Immigration

A poem by Andrew Barton Paterson

[Mr. Jordan was sent to England by the Queensland Government in 1858, 1859, and 1860 to lecture on the advantages of immigration, and told the most extraordinary tales about the place.]

(Air: “Four and twenty blackbirds baked in a pie.”)

Now Jordan’s land of promise is the burden of my song.
Perhaps you’ve heard him lecture, and blow about it strong;
To hear him talk you’d think it was a heaven upon earth,
But listen and I’ll tell you now the plain unvarnished truth.

Here mutton, beef, and damper are all you’ll get to eat,
From Monday morn till Sunday night, all through the blessed week.
And should the flour bag run short, then mutton, beef, and tea
Will be your lot, and whether or not, ’twill have to do, you’ll see.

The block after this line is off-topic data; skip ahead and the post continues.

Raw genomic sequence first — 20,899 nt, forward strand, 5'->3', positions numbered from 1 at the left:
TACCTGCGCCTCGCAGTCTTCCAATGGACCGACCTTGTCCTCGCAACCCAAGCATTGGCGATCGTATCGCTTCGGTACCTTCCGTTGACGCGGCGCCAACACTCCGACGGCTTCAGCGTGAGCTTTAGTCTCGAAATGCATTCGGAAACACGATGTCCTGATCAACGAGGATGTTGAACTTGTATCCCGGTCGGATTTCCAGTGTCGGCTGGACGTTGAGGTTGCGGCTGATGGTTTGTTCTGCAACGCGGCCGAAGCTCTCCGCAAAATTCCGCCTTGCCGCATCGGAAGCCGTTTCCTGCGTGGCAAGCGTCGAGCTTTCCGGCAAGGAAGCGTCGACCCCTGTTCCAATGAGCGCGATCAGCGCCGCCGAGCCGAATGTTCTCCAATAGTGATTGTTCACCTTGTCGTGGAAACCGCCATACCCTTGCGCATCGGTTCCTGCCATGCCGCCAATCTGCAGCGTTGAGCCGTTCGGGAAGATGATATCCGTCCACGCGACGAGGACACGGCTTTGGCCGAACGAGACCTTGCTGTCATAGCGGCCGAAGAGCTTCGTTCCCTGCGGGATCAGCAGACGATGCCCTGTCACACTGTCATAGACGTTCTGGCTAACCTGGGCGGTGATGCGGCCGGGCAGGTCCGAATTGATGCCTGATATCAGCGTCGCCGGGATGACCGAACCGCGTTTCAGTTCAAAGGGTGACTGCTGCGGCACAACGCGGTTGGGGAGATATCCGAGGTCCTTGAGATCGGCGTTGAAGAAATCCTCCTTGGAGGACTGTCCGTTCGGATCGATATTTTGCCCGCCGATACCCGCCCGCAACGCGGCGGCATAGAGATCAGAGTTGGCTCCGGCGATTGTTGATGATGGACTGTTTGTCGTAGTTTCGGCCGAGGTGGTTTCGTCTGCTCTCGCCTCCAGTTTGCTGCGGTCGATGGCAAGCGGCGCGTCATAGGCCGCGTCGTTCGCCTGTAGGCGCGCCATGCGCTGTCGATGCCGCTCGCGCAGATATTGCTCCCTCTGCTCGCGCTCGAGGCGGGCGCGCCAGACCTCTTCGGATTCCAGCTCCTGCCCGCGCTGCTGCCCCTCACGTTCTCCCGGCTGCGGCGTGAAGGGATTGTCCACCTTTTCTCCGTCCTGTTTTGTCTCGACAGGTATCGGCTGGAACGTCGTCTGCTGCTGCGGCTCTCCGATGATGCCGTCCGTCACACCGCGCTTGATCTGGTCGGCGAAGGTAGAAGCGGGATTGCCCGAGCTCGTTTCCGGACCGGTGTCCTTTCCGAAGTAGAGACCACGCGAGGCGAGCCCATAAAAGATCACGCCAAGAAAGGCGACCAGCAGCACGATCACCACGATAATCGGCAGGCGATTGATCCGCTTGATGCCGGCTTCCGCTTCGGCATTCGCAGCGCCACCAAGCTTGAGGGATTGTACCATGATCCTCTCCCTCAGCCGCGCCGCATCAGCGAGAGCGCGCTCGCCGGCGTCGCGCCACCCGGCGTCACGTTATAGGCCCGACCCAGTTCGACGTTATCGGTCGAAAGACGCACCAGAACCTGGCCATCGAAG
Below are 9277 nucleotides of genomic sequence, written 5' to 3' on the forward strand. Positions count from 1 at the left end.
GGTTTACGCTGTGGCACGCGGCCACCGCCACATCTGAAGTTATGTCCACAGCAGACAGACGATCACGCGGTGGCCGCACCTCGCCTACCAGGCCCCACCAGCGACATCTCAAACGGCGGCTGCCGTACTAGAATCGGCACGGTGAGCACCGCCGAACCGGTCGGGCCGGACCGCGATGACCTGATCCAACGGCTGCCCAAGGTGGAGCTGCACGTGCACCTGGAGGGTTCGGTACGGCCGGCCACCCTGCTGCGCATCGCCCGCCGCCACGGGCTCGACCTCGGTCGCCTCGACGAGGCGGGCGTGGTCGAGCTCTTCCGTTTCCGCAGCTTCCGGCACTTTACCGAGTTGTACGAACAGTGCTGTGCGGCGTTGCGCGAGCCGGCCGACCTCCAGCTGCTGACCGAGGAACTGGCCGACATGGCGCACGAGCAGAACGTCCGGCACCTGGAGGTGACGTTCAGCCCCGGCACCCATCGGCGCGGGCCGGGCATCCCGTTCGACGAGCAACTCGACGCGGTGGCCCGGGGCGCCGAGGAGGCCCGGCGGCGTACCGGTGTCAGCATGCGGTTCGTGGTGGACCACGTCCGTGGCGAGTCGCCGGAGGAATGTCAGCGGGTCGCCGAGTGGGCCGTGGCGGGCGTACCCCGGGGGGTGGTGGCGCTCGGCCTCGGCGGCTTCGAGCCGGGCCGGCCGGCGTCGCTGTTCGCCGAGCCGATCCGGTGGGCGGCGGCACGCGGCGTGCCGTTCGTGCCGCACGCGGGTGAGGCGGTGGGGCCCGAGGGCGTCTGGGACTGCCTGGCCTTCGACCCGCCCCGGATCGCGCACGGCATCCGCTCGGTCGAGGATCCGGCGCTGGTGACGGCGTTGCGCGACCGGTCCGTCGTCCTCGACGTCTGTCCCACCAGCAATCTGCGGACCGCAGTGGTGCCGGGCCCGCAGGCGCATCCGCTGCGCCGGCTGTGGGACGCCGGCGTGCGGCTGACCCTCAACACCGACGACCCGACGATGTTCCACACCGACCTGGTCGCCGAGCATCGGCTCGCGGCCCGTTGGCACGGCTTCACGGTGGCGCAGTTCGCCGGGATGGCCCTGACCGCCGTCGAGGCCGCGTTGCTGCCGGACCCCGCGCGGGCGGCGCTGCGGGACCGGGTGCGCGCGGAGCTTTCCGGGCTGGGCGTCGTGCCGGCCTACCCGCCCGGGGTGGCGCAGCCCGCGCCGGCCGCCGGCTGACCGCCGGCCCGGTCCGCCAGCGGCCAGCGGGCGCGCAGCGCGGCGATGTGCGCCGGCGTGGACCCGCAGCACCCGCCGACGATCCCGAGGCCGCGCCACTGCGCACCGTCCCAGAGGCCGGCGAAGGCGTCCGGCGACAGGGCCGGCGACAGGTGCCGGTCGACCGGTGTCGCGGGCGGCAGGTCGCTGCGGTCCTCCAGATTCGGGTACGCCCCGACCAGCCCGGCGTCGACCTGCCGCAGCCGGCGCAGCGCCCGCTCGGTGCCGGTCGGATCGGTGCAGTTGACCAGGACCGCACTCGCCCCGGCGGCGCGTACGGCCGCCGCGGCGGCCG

Here snakes and all vile reptiles crawl around you as you walk,
But these you never hear about in Mr. Jordan’s talk;
Mosquitoes, too, and sandflies, they will tease you all the night,
And until you get quite colonised you’ll be a pretty sight.

Here are boundless plains where it seldom rains, and you’ll maybe die of thirst;
But should you so dispose your bones, you’ll scarcely be the first,
For there’s many a strong and stalwart man come out to make his pile,
Who never leaves the fatal shore of this thrice accursed isle.

To sum it up in few short words, the place is only fit
For those who were sent out here, for from this they cannot flit.
But any other men who come a living here to try,
Will vegetate a little while and then lie down and die.

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